According to a new study, in a person who has bipolar disorder, alcohol may increase the risk of suicide.

New research published in the Journal of Clinical Psychiatry suggests that people with bipolar disorder who abuse, are dependent on, or are addicted to alcohol are more likely to attempt suicide than those people with bipolar who abstain from alcohol altogether.

Dr. Maria A. Oquendo from the Department of Psychiatry at Columbia University in New York, and her colleagues, found that the odds of attempting suicide in  patients with bipolar disorder are more than doubled if the individual either abuses or is dependent on alcohol.

Bipolar disorder is a mood disorder affecting more than five million Americans. It is characterized by alternating periods of mania (high highs) or hypomania (a milder form of mania) and depression (low lows). 

According to the National Institute of Mental Health (NIMH), up to 20 percent of people with bipolar disorder will commit suicide.  Alcohol is also known to increase their risk of suicide by more than 50 percent and, according to some studies, 25 percent of substance abusers commit suicide.[1]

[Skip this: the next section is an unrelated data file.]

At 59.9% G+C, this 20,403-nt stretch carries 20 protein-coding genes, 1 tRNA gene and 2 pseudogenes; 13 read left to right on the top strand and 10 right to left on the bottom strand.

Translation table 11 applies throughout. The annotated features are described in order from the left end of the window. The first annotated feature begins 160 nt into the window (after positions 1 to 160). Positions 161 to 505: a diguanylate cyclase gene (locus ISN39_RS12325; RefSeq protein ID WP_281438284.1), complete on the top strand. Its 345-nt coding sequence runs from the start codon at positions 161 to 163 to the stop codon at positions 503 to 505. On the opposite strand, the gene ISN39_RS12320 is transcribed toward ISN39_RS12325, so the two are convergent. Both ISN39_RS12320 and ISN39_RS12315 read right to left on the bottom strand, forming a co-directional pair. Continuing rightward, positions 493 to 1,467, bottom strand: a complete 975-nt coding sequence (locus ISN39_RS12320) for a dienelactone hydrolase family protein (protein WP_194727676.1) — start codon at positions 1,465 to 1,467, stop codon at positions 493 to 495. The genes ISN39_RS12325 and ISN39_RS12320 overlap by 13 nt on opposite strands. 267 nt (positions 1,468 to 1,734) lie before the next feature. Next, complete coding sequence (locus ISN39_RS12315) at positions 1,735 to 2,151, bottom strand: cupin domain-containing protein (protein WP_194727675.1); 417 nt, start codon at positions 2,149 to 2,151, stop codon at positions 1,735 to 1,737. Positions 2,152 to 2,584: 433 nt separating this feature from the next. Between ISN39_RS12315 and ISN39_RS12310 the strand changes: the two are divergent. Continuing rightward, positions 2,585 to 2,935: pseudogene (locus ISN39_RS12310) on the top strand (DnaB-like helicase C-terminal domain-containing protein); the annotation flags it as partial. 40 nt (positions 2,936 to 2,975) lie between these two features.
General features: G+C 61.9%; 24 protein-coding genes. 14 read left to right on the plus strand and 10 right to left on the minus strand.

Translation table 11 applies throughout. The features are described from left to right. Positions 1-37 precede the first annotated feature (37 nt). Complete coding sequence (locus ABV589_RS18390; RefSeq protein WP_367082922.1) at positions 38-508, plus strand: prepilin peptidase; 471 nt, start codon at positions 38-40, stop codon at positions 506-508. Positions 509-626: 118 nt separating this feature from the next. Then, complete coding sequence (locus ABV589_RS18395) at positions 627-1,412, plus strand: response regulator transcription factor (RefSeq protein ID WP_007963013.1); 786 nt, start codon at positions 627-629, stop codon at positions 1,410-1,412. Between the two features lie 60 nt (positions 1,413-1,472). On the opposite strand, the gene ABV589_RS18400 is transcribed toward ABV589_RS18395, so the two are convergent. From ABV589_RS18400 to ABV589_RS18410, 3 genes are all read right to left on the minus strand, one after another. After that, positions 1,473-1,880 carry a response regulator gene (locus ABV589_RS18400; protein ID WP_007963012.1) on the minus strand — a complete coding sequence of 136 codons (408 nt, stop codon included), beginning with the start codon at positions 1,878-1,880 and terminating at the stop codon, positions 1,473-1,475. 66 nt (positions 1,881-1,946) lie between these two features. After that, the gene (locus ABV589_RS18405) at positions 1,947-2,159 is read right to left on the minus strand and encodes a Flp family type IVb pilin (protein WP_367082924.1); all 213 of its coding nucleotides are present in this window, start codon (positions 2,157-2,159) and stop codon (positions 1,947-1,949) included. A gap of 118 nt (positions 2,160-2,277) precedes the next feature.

Oquendo and her colleagues used data from the 2001–2002 National Epidemiologic Survey on Alcohol and Related Conditions (NESARC)  to identify 1,643 individuals with bipolar disorder from the 43,093 surveyed.  The NESARC is a large survey of the general population which includes questions about many areas related to substance use and mental health.

The records of the 1,643 individuals with bipolar disorder were assessed for any lifetime evidence of alcohol abuse, any history of suicidal thinking, and any history of suicide attempts.

Oquendo found that 54 percent of the individuals with bipolar disorder also reported alcohol abuse.  The odds of a suicide attempt were higher (odds ratio 2.25) in the patients with bipolar disorder who abused alcohol than in those who did not.

The study researchers also found that the patients with bipolar disorder who abused alcohol were more likely to also use tobacco or to abuse other substances.  However, neither tobacco nor other substance abuse appeared to have an affect on suicide risk in this study.

“Given the high disease burden suffered by these individuals and the increased risk for morbidity and mortality when bipolar disorder and alcohol use disorder are comorbid, targeting them for treatment is a public health imperative,” according to Oquendo.

Oquendo’s results are published in the July issue of the Journal of Clinical Psychiatry.

Source:  Journal of Clinical Psychiatry